John Donne: A Collection of Critical Essays

John Donne: A Collection of Critical Essays

John Donne: A Collection of Critical Essays

John Donne: A Collection of Critical Essays

Excerpt

The essays collected here cover the years from 1896 to 1960 and include the years entre deux guerres during which Donne enjoyed a higher reputation and a greater popularity than at any time since the thirty years following the first publication of his poems. An older reader of these essays, aware of this as a fact of his own experience, may well feel puzzled at the absence of any essay in which the case for regarding Donne as providing a "norm" of excellence in English poetry is argued. He will find a certain number of essays in which this point of view is being contested and he may well ask who were the writers and critics whose extravagant praise J. E. V. Crofts and C. S. Lewis are attempting to correct, and where, if not here, can he find essays which will sum up the intense enthusiasm for Donne's poetry which the young of both sexes felt in the Twenties and Thirties of this century. I must own that I have been surprised at the difficulty of finding any essay in which this view is argued at length, rather than taken for granted or opposed. I had not realized, until I came to make this collection, that I should find little beyond scattered sentences and odd paragraphs to support the statement that from 1921, the year of Mr. T. S. Eliot's review of Grierson's anthology of metaphysical poetry, to the middle Forties it was largely taken for granted among literary persons, by many university teachers, and, I should say, by the majority of undergraduates that Donne was a more interesting and significant poet than Milton, and that in him English poetry reached a kind of high-water mark. To print a volume of twentieth century essays on Donne in which this view is not fully represented seems like presenting Hamlet without the Prince of Denmark. I can only assure my readers that it is not the result of a deliberate policy of exclusion, but of my failure to discover a worthy written monument of what memory tells me was a pervasive "orthodox" view.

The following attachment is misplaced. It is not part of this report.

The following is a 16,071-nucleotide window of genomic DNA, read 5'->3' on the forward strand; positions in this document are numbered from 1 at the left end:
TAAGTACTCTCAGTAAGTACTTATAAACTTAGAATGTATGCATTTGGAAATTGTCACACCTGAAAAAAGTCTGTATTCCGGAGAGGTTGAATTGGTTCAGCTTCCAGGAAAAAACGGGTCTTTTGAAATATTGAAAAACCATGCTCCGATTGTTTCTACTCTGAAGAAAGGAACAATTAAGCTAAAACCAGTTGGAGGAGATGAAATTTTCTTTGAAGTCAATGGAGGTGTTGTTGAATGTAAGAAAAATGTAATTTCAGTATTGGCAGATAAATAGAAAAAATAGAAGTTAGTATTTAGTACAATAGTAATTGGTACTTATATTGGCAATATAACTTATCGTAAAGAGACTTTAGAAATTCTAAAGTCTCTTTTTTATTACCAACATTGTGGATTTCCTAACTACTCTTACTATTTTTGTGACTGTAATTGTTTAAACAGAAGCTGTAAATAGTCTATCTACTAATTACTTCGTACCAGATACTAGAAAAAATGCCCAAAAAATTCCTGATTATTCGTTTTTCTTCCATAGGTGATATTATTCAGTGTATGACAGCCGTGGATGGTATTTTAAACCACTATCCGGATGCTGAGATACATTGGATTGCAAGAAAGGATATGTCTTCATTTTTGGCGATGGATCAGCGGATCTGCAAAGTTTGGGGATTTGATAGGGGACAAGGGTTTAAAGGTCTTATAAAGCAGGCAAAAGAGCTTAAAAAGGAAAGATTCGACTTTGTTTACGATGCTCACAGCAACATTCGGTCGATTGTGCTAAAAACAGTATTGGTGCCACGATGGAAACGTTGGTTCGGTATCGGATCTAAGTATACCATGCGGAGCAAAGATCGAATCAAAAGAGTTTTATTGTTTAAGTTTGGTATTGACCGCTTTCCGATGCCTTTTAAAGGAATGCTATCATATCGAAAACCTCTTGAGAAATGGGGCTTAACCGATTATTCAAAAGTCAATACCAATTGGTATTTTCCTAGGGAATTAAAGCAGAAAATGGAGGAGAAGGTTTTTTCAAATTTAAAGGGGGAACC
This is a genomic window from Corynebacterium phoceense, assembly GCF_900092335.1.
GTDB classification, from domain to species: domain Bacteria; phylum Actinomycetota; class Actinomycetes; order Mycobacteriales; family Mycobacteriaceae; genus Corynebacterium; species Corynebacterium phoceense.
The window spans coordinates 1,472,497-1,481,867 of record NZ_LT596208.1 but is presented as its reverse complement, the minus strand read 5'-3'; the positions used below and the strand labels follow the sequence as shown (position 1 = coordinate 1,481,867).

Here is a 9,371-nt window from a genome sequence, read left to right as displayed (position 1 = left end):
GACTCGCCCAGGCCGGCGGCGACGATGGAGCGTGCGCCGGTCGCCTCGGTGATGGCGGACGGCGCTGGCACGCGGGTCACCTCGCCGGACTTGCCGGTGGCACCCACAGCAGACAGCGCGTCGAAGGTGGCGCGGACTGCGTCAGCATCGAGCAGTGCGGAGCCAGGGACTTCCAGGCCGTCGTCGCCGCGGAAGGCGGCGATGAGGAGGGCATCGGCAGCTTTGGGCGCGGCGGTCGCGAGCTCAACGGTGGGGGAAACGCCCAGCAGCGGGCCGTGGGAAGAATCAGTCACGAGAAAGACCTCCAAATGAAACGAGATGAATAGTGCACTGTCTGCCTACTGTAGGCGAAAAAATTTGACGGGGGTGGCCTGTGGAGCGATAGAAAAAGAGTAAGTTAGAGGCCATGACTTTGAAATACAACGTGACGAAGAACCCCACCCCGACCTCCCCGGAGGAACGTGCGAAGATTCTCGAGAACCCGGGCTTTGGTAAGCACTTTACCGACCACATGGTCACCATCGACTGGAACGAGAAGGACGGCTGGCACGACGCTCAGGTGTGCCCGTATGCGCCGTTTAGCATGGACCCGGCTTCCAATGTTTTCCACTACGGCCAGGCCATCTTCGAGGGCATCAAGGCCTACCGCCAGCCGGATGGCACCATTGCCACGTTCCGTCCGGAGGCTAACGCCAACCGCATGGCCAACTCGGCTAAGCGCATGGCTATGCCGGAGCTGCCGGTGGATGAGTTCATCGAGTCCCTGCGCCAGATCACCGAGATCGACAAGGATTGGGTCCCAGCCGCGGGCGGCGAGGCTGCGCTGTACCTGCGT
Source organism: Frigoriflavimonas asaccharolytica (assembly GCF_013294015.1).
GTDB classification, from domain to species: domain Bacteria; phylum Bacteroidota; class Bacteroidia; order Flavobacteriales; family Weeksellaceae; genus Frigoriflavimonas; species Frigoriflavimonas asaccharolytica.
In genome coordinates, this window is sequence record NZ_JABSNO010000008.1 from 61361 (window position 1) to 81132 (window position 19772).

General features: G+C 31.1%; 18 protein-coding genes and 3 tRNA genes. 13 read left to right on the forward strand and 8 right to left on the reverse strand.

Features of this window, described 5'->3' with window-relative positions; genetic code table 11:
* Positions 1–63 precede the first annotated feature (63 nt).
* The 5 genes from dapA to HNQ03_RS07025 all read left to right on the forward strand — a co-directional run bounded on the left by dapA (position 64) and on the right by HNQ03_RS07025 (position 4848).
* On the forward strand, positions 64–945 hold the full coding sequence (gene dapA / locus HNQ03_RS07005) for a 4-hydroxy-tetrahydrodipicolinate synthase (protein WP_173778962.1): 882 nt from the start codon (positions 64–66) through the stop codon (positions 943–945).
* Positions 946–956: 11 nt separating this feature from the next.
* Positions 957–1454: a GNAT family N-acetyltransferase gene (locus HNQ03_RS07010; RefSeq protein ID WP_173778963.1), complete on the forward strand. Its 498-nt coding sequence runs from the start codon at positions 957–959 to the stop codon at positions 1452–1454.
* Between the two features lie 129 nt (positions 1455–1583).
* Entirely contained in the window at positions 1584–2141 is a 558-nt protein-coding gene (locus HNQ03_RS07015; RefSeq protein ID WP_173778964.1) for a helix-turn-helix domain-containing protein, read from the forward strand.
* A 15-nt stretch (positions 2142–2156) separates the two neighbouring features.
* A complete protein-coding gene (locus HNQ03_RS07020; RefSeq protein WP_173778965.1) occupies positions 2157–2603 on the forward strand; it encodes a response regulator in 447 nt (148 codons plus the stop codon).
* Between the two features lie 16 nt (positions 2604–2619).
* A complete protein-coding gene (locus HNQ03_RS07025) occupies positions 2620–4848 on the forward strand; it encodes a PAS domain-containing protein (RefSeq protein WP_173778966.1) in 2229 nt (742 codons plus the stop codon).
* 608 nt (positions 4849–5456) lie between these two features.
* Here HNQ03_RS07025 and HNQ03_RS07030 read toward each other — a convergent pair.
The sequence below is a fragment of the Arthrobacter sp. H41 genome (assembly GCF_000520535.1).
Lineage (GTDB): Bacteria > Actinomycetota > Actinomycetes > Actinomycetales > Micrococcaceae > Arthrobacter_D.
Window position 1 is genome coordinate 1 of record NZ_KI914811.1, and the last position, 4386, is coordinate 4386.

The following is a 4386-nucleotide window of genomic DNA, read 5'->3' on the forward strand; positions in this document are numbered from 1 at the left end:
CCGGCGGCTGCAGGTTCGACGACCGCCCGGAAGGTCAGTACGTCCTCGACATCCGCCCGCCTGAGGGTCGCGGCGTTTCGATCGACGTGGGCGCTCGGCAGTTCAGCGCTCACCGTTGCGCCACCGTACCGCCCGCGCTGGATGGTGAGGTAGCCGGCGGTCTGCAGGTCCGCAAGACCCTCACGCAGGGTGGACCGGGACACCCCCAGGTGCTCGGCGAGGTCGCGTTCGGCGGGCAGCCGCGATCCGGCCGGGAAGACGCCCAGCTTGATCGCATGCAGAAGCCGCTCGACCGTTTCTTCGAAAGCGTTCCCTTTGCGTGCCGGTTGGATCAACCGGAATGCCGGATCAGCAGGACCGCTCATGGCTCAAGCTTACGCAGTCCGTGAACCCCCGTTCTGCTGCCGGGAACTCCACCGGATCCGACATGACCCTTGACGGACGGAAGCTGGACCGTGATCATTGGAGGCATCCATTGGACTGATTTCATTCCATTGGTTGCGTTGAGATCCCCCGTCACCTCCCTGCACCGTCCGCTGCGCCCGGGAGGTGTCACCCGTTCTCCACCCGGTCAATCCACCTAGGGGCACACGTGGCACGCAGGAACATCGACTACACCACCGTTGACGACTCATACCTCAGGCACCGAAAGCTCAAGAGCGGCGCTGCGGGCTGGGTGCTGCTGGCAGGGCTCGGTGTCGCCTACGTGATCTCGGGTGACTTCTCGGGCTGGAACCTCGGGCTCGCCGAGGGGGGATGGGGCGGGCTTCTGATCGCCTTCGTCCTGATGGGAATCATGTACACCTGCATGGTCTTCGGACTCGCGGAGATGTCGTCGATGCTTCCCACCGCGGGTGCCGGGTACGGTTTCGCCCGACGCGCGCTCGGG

It was held equally strongly that Donne's greatness was a discovery of the twentieth century after over two hundred years of neglect. Here again, although scholarship can correct the view that Donne was unread in the . . .

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